|Sponsorship by Big Oil, Like the Tobacco Industry, Should be Banned by the Research Community|
No abstract available
|Fine Particulate Air Pollution and Birthweight: Differences in Associations Along the Birthweight Distribution|
Background: Maternal exposure to fine particulate air pollution (PM2.5) during pregnancy is associated with lower newborn birthweight, which is a risk factor for chronic disease. Existing studies typically report the average association related with PM2.5 increase, which does not offer information about potentially varying associations at different points of the birthweight distribution. Methods: We retrieved all birth records in Massachusetts between 2001 and 2013 then restricted our analysis to full-term live singletons (n = 775,768). Using the birthdate, gestational age, and residential address reported at time of birth, we estimated the average maternal PM2.5 exposure during pregnancy of each birth. PM2.5 predictions came from a model that incorporates satellite, land use, and meteorologic data. We applied quantile regression to quantify the association between PM2.5 and birthweight at each decile of birthweight, adjusted for individual and neighborhood covariates. We considered effect modification by indicators of individual and neighborhood socioeconomic status (SES). Results: PM2.5 was negatively associated with birthweight. An interquartile range increase in PM2.5 was associated with a 16 g [95% confidence interval (CI) = 13, 19] lower birthweight on average, 19 g (95% CI = 15, 23) lower birthweight at the lowest decile of birthweight, and 14 g (95% CI = 9, 19) lower birthweight at the highest decile. In general, the magnitudes of negative associations were larger at lower deciles. We did not find evidence of effect modification by individual or neighborhood SES. Conclusions: In full-term live births, PM2.5 and birthweight were negatively associated with more severe associations at lower quantiles of birthweight.
|Associations Between Ambient Air Pollutant Concentrations and Birth Weight: A Quantile Regression Analysis|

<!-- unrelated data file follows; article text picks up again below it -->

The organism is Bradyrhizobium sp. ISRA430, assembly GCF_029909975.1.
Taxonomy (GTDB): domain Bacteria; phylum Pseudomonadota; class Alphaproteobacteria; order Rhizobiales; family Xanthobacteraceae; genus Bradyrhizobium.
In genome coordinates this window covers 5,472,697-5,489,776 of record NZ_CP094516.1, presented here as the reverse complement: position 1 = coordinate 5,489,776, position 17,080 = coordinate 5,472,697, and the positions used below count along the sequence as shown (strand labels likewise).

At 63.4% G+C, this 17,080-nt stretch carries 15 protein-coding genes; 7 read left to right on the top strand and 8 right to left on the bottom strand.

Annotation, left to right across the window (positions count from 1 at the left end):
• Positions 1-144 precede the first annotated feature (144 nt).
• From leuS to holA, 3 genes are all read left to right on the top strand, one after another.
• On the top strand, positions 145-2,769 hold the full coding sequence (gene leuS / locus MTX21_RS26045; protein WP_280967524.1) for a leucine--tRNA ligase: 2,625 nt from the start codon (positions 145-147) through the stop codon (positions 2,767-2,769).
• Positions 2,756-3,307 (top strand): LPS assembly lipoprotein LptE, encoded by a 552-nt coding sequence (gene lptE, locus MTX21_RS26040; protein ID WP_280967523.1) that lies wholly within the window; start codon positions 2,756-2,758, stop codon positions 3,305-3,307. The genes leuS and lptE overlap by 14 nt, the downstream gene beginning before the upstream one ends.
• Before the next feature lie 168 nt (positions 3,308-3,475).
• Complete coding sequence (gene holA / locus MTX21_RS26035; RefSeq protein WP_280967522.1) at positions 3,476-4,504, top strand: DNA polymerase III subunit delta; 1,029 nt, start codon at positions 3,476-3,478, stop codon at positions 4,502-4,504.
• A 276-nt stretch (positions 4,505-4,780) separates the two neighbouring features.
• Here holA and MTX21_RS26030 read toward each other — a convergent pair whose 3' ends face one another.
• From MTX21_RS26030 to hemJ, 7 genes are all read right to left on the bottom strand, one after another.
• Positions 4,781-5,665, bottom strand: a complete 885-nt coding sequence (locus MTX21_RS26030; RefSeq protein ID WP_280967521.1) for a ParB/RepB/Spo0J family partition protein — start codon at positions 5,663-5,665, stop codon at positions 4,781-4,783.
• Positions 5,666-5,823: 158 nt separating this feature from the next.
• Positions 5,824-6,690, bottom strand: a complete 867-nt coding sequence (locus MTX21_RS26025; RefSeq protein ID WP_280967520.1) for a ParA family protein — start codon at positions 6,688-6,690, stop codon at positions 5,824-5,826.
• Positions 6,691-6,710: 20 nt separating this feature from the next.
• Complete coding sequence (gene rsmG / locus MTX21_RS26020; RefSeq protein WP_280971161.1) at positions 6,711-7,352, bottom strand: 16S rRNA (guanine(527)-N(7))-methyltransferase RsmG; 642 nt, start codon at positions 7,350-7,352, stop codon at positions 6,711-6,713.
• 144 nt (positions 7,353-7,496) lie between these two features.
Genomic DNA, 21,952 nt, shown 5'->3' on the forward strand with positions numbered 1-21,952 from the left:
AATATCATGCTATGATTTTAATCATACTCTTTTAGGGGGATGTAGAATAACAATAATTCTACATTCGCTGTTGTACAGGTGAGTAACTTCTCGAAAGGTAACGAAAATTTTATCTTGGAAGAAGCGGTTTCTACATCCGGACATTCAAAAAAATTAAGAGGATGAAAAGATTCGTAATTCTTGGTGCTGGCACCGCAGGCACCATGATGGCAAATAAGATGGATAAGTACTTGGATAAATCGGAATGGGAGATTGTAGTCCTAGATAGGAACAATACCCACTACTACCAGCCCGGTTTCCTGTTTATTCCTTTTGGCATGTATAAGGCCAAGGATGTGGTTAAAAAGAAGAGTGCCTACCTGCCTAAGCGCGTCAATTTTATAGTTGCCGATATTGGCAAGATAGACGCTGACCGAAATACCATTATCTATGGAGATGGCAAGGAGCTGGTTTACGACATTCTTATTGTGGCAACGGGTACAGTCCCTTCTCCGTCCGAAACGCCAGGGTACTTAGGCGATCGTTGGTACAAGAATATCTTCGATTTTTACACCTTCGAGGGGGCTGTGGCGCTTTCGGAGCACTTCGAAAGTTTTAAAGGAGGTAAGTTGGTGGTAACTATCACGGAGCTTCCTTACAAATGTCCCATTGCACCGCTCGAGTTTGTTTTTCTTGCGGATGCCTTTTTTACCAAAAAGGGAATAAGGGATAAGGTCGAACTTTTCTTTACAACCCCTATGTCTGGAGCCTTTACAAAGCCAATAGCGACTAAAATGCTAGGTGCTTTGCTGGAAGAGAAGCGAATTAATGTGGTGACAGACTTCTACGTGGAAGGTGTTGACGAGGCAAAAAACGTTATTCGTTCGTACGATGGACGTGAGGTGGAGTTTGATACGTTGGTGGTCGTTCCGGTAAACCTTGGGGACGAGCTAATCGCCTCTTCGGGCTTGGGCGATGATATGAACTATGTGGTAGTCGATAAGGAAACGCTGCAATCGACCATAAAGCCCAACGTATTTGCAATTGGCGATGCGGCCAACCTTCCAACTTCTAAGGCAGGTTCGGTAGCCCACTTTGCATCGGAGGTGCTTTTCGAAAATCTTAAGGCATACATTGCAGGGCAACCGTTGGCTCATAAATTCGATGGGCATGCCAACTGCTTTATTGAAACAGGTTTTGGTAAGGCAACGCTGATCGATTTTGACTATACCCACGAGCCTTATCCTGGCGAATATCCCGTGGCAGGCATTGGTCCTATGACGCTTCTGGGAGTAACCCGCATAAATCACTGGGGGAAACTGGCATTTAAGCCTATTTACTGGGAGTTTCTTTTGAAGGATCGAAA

Introduction: We investigated the extent to which associations of ambient air pollutant concentrations and birth weight varied across birth weight quantiles. Methods: We analyzed singleton births ≥27 weeks of gestation from 20-county metropolitan Atlanta with conception dates between January 1, 2002 and February 28, 2006 (N = 273,711). Trimester-specific and total pregnancy average concentrations for 10 pollutants, obtained from ground observations that were interpolated using 12-km Community Multiscale Air Quality model outputs, were assigned using maternal residence at delivery. We estimated associations between interquartile range width (IQRw) increases in pollutant concentrations and changes in birth weight using quantile regression. Results: Gestational age-adjusted associations were of greater magnitude at higher percentiles of the birth weight distribution. Pollutants with large vehicle source contributions (carbon monoxide, nitrogen dioxide, PM2.5 elemental carbon, and total PM2.5 mass), as well as PM2.5 sulfate and PM2.5 ammonium, were associated with birth weight decreases for the higher birth weight percentiles. For example, whereas the decrease in mean birthweight per IQRw increase in PM2.5 averaged over pregnancy was -7.8 g (95% confidence interval = −13.6, −2.0 g), the quantile-specific associations were: 10th percentile −2.4 g (−11.5, 6.7 g); 50th percentile −8.9 g (−15.7, −2.0g); and 90th percentile −19.3 g (−30.6, −7.9 g). Associations for the intermediate and high birth weight quantiles were not sensitive to gestational age adjustment. For some pollutants, we saw associations at the lowest quantile (10th percentile) when not adjusting for gestational age. Conclusions: Associations between air pollution and reduced birth weight were of greater magnitude for newborns at relatively heavy birth weights.
|Advancing Substantive Knowledge by Asking New Questions, Best Done in the Light of Answers to Older Questions|
No abstract available
|Increased Risk of Opioid Overdose Death Following Cold Weather: A Case–Crossover Study|